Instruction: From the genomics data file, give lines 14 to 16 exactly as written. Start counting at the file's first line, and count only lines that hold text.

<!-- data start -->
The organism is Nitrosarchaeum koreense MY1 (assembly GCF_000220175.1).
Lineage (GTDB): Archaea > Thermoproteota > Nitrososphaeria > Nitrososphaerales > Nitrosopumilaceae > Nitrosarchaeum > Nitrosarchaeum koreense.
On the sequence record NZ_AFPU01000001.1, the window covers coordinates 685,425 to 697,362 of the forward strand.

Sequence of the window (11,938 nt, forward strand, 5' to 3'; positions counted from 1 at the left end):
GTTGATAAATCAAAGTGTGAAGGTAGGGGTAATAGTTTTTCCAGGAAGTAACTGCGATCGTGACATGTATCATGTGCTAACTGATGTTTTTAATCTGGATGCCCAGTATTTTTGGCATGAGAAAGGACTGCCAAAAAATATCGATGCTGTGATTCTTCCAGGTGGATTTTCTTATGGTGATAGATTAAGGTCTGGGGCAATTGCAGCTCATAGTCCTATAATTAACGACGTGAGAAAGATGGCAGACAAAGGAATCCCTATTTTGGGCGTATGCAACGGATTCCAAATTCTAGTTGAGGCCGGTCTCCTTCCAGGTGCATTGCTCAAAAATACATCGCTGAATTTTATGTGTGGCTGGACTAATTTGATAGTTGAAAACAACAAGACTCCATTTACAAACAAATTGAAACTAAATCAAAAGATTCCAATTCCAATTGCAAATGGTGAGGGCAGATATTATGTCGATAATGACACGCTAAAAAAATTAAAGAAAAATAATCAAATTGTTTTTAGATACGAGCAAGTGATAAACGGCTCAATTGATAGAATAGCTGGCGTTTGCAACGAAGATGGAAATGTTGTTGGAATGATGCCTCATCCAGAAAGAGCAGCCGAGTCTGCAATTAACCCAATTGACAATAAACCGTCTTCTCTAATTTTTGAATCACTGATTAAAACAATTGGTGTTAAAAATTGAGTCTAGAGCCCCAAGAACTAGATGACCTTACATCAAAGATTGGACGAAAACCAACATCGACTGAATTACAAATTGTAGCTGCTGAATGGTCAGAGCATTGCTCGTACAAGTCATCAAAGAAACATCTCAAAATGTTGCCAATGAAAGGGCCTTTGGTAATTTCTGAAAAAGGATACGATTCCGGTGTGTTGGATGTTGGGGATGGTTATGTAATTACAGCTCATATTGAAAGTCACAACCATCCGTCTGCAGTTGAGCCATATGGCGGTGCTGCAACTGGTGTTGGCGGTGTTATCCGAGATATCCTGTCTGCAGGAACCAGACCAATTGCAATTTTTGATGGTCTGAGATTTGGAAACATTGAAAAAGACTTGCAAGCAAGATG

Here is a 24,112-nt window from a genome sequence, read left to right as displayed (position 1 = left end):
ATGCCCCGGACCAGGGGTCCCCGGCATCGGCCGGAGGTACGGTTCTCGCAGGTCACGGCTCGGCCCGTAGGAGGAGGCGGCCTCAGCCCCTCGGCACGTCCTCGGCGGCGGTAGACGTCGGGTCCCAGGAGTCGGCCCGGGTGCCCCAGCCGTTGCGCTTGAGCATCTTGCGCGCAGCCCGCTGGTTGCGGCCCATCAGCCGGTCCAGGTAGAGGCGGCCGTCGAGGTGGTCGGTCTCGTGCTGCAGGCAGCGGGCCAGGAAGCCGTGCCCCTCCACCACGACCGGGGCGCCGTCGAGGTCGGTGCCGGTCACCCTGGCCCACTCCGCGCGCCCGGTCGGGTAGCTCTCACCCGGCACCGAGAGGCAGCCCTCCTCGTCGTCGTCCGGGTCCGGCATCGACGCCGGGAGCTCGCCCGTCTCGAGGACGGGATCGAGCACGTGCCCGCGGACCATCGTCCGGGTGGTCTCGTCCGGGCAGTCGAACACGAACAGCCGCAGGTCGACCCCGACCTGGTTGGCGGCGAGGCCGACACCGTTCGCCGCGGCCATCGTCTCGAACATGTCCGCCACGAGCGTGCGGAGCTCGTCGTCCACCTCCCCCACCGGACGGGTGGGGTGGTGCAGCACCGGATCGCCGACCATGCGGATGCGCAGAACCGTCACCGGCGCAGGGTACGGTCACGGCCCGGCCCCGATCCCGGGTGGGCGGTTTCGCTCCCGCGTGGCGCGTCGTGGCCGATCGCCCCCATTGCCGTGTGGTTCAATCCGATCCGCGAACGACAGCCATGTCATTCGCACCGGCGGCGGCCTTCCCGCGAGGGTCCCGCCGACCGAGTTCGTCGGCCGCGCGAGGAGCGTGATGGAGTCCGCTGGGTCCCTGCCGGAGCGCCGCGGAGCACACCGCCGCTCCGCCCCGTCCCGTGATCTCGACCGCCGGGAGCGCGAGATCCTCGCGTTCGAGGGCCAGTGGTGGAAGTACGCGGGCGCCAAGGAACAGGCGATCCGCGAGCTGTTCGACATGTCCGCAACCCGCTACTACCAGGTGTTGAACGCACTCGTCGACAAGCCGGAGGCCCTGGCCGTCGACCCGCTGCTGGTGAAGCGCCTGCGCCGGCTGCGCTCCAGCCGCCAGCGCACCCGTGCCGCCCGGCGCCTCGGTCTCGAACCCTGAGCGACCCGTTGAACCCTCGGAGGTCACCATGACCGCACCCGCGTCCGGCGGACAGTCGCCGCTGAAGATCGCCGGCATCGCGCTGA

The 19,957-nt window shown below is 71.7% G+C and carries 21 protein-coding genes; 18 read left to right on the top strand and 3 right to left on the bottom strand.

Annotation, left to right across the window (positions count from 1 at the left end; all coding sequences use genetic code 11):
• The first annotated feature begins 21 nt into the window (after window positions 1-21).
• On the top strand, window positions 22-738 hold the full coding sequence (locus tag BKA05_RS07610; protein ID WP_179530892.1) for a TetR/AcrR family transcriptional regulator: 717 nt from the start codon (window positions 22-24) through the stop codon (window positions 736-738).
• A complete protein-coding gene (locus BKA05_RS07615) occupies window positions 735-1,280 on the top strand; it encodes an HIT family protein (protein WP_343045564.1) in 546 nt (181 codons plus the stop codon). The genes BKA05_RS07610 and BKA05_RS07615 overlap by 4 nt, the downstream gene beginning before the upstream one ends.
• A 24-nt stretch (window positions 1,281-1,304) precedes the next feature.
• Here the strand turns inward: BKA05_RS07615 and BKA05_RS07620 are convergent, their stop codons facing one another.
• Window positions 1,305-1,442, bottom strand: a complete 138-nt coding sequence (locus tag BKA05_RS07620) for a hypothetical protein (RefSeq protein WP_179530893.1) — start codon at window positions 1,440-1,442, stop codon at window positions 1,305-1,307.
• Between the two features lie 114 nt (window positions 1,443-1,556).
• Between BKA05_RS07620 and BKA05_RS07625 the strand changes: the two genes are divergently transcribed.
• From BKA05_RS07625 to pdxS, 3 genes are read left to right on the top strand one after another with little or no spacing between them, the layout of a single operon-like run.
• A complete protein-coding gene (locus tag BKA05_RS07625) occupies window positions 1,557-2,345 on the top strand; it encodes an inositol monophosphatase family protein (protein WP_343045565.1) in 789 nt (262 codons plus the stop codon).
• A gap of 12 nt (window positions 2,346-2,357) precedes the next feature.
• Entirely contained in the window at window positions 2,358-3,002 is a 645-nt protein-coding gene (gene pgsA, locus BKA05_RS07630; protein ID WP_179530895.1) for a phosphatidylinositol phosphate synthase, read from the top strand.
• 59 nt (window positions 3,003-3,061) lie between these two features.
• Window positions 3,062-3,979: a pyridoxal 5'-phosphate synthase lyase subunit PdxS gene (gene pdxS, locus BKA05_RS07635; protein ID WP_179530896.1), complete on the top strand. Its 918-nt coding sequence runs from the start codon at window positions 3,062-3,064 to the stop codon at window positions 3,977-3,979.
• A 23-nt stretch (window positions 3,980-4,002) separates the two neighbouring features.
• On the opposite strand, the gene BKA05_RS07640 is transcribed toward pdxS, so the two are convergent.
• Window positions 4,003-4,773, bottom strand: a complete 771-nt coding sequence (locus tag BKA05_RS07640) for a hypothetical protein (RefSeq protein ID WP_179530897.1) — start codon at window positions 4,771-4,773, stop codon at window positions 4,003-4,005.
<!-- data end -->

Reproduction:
• Here the strand turns inward: BKA05_RS07615 and BKA05_RS07620 are convergent, their stop codons facing one another.
• Window positions 1,305-1,442, bottom strand: a complete 138-nt coding sequence (locus tag BKA05_RS07620) for a hypothetical protein (RefSeq protein WP_179530893.1) — start codon at window positions 1,440-1,442, stop codon at window positions 1,305-1,307.
• Between the two features lie 114 nt (window positions 1,443-1,556).